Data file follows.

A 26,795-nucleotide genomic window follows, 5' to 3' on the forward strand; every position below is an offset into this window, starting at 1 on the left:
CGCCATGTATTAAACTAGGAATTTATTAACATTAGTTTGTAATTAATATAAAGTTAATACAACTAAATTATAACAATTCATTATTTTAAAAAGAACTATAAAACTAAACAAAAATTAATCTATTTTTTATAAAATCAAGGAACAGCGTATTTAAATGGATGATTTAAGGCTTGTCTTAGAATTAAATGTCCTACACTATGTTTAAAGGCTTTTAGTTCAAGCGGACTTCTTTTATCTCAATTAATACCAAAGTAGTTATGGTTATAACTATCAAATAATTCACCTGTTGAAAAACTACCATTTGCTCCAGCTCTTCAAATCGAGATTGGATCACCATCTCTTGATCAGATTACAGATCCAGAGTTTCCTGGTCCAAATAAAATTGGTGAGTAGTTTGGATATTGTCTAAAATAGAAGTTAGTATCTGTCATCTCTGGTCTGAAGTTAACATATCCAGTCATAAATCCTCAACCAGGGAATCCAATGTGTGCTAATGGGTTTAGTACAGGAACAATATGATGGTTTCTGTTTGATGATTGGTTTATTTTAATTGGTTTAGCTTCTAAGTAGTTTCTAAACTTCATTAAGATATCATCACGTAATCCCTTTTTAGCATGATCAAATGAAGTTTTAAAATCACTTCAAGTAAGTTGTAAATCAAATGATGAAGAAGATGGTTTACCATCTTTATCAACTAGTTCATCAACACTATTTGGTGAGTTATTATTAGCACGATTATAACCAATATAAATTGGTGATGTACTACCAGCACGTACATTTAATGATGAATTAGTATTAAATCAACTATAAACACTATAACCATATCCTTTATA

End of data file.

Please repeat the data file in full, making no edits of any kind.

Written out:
A 26,795-nucleotide genomic window follows, 5' to 3' on the forward strand; every position below is an offset into this window, starting at 1 on the left:
CGCCATGTATTAAACTAGGAATTTATTAACATTAGTTTGTAATTAATATAAAGTTAATACAACTAAATTATAACAATTCATTATTTTAAAAAGAACTATAAAACTAAACAAAAATTAATCTATTTTTTATAAAATCAAGGAACAGCGTATTTAAATGGATGATTTAAGGCTTGTCTTAGAATTAAATGTCCTACACTATGTTTAAAGGCTTTTAGTTCAAGCGGACTTCTTTTATCTCAATTAATACCAAAGTAGTTATGGTTATAACTATCAAATAATTCACCTGTTGAAAAACTACCATTTGCTCCAGCTCTTCAAATCGAGATTGGATCACCATCTCTTGATCAGATTACAGATCCAGAGTTTCCTGGTCCAAATAAAATTGGTGAGTAGTTTGGATATTGTCTAAAATAGAAGTTAGTATCTGTCATCTCTGGTCTGAAGTTAACATATCCAGTCATAAATCCTCAACCAGGGAATCCAATGTGTGCTAATGGGTTTAGTACAGGAACAATATGATGGTTTCTGTTTGATGATTGGTTTATTTTAATTGGTTTAGCTTCTAAGTAGTTTCTAAACTTCATTAAGATATCATCACGTAATCCCTTTTTAGCATGATCAAATGAAGTTTTAAAATCACTTCAAGTAAGTTGTAAATCAAATGATGAAGAAGATGGTTTACCATCTTTATCAACTAGTTCATCAACACTATTTGGTGAGTTATTATTAGCACGATTATAACCAATATAAATTGGTGATGTACTACCAGCACGTACATTTAATGATGAATTAGTATTAAATCAACTATAAACACTATAACCATATCCTTTATA